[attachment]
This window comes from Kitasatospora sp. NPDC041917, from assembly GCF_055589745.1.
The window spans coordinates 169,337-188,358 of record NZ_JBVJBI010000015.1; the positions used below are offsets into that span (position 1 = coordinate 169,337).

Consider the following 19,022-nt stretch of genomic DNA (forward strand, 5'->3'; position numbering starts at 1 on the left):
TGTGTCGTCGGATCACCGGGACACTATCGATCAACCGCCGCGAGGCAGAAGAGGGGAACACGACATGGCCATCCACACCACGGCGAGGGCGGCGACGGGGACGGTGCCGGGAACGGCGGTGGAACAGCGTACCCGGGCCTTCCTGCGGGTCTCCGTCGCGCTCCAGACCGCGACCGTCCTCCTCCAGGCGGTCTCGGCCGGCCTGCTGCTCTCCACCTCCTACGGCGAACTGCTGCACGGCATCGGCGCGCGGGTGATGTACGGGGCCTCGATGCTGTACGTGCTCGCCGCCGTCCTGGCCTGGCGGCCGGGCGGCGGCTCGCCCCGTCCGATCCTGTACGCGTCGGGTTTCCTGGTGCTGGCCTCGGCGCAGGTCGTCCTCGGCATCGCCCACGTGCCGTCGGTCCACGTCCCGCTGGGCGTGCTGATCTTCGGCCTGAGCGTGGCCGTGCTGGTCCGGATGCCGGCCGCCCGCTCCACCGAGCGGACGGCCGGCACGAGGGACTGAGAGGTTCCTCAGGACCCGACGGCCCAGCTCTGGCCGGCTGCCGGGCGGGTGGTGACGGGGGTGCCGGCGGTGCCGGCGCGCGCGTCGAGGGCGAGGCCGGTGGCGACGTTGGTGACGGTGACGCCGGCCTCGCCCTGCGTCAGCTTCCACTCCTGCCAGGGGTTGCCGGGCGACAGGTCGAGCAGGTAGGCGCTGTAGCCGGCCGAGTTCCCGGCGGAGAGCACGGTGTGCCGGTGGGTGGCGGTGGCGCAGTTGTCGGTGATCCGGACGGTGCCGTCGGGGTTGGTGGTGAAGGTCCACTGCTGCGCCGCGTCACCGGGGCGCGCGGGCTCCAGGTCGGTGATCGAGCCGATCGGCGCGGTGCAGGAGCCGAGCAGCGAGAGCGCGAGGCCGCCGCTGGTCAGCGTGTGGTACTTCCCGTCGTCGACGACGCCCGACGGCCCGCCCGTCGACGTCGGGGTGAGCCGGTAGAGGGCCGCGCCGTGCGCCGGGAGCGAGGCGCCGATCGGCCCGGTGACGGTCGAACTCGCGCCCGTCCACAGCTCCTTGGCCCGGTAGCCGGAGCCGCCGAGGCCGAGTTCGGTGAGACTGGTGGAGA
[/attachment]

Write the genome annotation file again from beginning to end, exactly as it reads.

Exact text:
This window comes from Kitasatospora sp. NPDC041917, from assembly GCF_055589745.1.
The window spans coordinates 169,337-188,358 of record NZ_JBVJBI010000015.1; the positions used below are offsets into that span (position 1 = coordinate 169,337).

Consider the following 19,022-nt stretch of genomic DNA (forward strand, 5'->3'; position numbering starts at 1 on the left):
TGTGTCGTCGGATCACCGGGACACTATCGATCAACCGCCGCGAGGCAGAAGAGGGGAACACGACATGGCCATCCACACCACGGCGAGGGCGGCGACGGGGACGGTGCCGGGAACGGCGGTGGAACAGCGTACCCGGGCCTTCCTGCGGGTCTCCGTCGCGCTCCAGACCGCGACCGTCCTCCTCCAGGCGGTCTCGGCCGGCCTGCTGCTCTCCACCTCCTACGGCGAACTGCTGCACGGCATCGGCGCGCGGGTGATGTACGGGGCCTCGATGCTGTACGTGCTCGCCGCCGTCCTGGCCTGGCGGCCGGGCGGCGGCTCGCCCCGTCCGATCCTGTACGCGTCGGGTTTCCTGGTGCTGGCCTCGGCGCAGGTCGTCCTCGGCATCGCCCACGTGCCGTCGGTCCACGTCCCGCTGGGCGTGCTGATCTTCGGCCTGAGCGTGGCCGTGCTGGTCCGGATGCCGGCCGCCCGCTCCACCGAGCGGACGGCCGGCACGAGGGACTGAGAGGTTCCTCAGGACCCGACGGCCCAGCTCTGGCCGGCTGCCGGGCGGGTGGTGACGGGGGTGCCGGCGGTGCCGGCGCGCGCGTCGAGGGCGAGGCCGGTGGCGACGTTGGTGACGGTGACGCCGGCCTCGCCCTGCGTCAGCTTCCACTCCTGCCAGGGGTTGCCGGGCGACAGGTCGAGCAGGTAGGCGCTGTAGCCGGCCGAGTTCCCGGCGGAGAGCACGGTGTGCCGGTGGGTGGCGGTGGCGCAGTTGTCGGTGATCCGGACGGTGCCGTCGGGGTTGGTGGTGAAGGTCCACTGCTGCGCCGCGTCACCGGGGCGCGCGGGCTCCAGGTCGGTGATCGAGCCGATCGGCGCGGTGCAGGAGCCGAGCAGCGAGAGCGCGAGGCCGCCGCTGGTCAGCGTGTGGTACTTCCCGTCGTCGACGACGCCCGACGGCCCGCCCGTCGACGTCGGGGTGAGCCGGTAGAGGGCCGCGCCGTGCGCCGGGAGCGAGGCGCCGATCGGCCCGGTGACGGTCGAACTCGCGCCCGTCCACAGCTCCTTGGCCCGGTAGCCGGAGCCGCCGAGGCCGAGTTCGGTGAGACTGGTGGAGA